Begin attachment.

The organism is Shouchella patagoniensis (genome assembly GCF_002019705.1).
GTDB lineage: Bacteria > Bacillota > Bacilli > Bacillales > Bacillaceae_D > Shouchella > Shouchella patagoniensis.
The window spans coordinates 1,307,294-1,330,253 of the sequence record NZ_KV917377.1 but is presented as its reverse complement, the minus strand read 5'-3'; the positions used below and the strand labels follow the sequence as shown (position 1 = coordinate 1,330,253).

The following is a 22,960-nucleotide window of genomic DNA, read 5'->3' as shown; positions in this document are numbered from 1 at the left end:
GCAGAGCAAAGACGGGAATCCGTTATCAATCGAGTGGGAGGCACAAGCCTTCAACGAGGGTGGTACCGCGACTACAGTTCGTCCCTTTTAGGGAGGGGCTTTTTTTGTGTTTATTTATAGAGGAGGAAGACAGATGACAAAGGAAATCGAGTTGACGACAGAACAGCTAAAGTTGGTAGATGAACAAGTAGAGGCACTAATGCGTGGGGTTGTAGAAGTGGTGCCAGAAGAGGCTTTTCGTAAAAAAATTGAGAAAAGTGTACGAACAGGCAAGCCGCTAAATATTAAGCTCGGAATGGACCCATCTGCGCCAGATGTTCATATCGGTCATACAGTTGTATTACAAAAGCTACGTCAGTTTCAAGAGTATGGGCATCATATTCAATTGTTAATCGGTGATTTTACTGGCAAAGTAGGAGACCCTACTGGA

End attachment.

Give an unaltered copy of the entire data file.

The organism is Shouchella patagoniensis (genome assembly GCF_002019705.1).
GTDB lineage: Bacteria > Bacillota > Bacilli > Bacillales > Bacillaceae_D > Shouchella > Shouchella patagoniensis.
The window spans coordinates 1,307,294-1,330,253 of the sequence record NZ_KV917377.1 but is presented as its reverse complement, the minus strand read 5'-3'; the positions used below and the strand labels follow the sequence as shown (position 1 = coordinate 1,330,253).

The following is a 22,960-nucleotide window of genomic DNA, read 5'->3' as shown; positions in this document are numbered from 1 at the left end:
GCAGAGCAAAGACGGGAATCCGTTATCAATCGAGTGGGAGGCACAAGCCTTCAACGAGGGTGGTACCGCGACTACAGTTCGTCCCTTTTAGGGAGGGGCTTTTTTTGTGTTTATTTATAGAGGAGGAAGACAGATGACAAAGGAAATCGAGTTGACGACAGAACAGCTAAAGTTGGTAGATGAACAAGTAGAGGCACTAATGCGTGGGGTTGTAGAAGTGGTGCCAGAAGAGGCTTTTCGTAAAAAAATTGAGAAAAGTGTACGAACAGGCAAGCCGCTAAATATTAAGCTCGGAATGGACCCATCTGCGCCAGATGTTCATATCGGTCATACAGTTGTATTACAAAAGCTACGTCAGTTTCAAGAGTATGGGCATCATATTCAATTGTTAATCGGTGATTTTACTGGCAAAGTAGGAGACCCTACTGGA